Factory farming doesn’t need to be the norm for ECE
In a response to NZMEs article “childcare workers speak out against ‘factory farming’ of children” PORSE confirms that there are more natural options for parents than enrolling children into factory-like early childhood centres.
In Child Forum’s recent survey, more than a quarter of childcare centre workers said they would not place their own children in the centres they work in, with some calling the centres “akin to factory farming of children”.
There is a worrying trend here. A similar survey was undertaken in 2014 which showed the same results – that 25% of teachers would not enrol their own children at the places they worked.
There is a better way. Home-based education and care is becoming an increasingly popular option for parents who are looking for a more authentic and natural early childhood experience for their children.
Decades of research in neuroscience have confirmed that large, group-based care environments are a poor comparison to the settled in-home environments that offer quality one-on-one relationships. In home-based early childhood environments children benefit from being in familiar, loving relationships. They have a primary caregiver who is focused on nurturing their own unique needs and interests, allowing them the opportunity to be themselves and take their time to learn and grow.
General Manager of PORSE, Kerry Henderson, says the science behind the developing brain is what drives PORSE to educate parents around their early childhood education and care options. “Many researchers now say that the early years are more important than choosing what high school your child goes to. Strength comes from good beginnings and an environment of love is what grows the brain. It’s scientifically proven that the first 1,000 days of a child’s life is when most of their brain development takes place, showcasing the importance of investing in the early years to lay the right foundations.”
The Child Forum Survey article references the maximum early childhood education centre rolls, which were lifted from 50 to 150 in 2011. Mrs Henderson believes that the best way to grow healthy young brains is in a home environment with one adult and no more than four children.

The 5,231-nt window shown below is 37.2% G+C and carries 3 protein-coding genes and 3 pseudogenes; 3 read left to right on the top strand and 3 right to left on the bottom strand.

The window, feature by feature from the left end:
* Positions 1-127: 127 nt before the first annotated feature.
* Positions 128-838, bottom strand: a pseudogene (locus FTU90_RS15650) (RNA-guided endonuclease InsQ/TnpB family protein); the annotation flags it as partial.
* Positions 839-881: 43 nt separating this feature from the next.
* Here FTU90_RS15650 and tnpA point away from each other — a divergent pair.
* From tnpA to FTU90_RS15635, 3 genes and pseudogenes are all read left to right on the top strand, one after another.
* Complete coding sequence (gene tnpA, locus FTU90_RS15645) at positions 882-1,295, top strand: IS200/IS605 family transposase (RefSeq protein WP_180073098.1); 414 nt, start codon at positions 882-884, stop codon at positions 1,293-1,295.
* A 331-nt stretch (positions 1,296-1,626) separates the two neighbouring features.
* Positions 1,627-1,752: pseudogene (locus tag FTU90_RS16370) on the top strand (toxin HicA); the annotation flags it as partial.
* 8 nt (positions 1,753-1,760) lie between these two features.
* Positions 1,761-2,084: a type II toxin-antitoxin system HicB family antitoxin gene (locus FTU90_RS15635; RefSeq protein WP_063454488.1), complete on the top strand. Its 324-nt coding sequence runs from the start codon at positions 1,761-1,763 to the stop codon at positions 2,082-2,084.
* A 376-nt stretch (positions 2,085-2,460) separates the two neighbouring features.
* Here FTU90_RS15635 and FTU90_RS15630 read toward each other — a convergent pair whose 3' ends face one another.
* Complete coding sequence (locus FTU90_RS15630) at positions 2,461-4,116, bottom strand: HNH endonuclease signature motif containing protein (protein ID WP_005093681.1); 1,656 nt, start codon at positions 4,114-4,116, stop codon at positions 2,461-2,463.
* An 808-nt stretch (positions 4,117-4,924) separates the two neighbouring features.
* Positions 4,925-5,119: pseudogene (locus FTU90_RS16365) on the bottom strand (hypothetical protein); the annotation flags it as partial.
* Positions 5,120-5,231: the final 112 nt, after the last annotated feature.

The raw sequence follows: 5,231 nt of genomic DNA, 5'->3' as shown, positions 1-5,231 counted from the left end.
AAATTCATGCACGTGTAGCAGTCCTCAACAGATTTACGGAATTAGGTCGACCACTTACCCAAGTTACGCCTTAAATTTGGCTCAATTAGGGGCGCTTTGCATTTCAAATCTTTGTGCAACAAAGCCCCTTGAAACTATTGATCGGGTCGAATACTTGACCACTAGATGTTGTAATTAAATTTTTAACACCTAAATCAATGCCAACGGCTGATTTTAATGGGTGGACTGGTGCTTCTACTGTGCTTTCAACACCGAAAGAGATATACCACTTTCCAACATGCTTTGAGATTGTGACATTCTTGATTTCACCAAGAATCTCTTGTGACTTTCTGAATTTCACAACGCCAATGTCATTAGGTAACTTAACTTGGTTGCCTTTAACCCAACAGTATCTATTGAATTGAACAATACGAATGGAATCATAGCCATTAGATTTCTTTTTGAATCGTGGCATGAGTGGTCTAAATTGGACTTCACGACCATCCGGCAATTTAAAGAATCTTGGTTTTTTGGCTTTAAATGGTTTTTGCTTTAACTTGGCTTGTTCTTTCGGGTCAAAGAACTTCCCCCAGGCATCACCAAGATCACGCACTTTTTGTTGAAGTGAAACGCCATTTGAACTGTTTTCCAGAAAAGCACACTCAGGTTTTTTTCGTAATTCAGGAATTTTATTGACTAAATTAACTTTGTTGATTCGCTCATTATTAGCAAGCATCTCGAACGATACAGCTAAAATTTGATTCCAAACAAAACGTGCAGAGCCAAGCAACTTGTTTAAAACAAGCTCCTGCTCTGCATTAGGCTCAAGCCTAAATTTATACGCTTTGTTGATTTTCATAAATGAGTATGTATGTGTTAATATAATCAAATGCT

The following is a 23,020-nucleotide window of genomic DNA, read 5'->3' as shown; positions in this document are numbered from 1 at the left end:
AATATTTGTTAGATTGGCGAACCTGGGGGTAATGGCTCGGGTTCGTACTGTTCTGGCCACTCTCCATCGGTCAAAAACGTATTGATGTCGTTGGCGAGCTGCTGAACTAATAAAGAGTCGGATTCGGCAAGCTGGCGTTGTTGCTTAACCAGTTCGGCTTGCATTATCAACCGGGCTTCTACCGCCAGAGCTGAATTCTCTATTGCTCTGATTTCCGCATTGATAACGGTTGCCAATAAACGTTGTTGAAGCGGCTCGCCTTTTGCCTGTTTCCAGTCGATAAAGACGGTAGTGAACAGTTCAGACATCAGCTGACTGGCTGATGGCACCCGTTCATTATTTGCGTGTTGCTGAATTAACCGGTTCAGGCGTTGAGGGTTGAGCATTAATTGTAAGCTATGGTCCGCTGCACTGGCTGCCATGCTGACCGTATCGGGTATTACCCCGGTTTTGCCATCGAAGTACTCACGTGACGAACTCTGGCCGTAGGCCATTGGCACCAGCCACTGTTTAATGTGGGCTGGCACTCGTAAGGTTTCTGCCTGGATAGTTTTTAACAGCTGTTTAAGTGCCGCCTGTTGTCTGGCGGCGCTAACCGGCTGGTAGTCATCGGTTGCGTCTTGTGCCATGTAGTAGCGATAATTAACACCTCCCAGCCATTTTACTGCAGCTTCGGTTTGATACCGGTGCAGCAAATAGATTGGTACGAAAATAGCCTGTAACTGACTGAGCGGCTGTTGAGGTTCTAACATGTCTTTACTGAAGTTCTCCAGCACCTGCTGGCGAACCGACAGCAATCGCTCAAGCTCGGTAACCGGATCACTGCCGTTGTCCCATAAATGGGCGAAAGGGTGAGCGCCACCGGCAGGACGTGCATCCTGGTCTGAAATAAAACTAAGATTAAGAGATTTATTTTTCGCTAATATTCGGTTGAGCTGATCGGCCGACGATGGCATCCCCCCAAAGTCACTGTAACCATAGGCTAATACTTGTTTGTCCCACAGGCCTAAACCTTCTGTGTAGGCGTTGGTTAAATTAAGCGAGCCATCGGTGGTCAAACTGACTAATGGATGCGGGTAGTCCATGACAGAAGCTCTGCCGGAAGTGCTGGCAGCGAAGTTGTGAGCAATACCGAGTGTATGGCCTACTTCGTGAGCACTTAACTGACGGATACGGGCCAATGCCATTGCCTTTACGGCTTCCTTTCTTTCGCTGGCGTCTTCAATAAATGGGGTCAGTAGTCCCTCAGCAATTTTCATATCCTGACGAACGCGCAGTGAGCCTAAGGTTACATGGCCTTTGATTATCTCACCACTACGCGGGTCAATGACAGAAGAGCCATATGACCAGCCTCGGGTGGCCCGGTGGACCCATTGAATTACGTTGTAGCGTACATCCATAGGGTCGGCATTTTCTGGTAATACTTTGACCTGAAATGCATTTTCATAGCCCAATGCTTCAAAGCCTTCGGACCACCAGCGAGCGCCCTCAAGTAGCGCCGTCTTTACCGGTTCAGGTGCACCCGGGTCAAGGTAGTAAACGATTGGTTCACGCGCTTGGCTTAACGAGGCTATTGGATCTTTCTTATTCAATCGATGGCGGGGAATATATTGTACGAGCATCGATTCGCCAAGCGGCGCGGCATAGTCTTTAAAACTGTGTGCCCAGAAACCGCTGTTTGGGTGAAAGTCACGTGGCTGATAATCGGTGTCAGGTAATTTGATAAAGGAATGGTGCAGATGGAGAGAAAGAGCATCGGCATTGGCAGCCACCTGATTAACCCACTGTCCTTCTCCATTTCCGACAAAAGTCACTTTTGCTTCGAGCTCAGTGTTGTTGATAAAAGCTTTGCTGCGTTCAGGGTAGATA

“If a child is responded to with love, sensitivity and kindness, their brain will reflect this. This means that the adults who care for young children are responsible for how these young minds develop. This isn’t going to happen in a busy centre where many staff are concerned about high ratios of children to adults which as the report shows results in safety issues, staff stress, lack of staff time to development relationships and plan for their individual needs.”
“When you’re looking at childcare options, you’re looking at trusting someone with the most precious days of your most precious person. It’s important that you do your homework. What you put into these most formative years will determine your child’s success through primary and secondary school and well into adulthood,” she says.
Mrs Henderson is heartened to see more and more qualified early childhood teachers make the transition from centre-based care to home-based care environments. “The findings in Child Forum’s survey align with our experience of interviewing teachers for roles with PORSE. They express the same kind of concerns around the pressures of working in big centres with high ratios and how that affects the quality of relationships they have with children. There is a genuine fear that New Zealand children are being confined to mass-produced, ready-made production lines that do little to recognise each unique child”, she says.
“At PORSE we build authentic relationships, giving each child the opportunity to create a secure attachment with one carer, which includes one-on-one quality time and attentiveness. It allows both children and their Educators the opportunity to have a meaningful early childhood experience. We just want teachers and parents to know that there is another way - a better way.”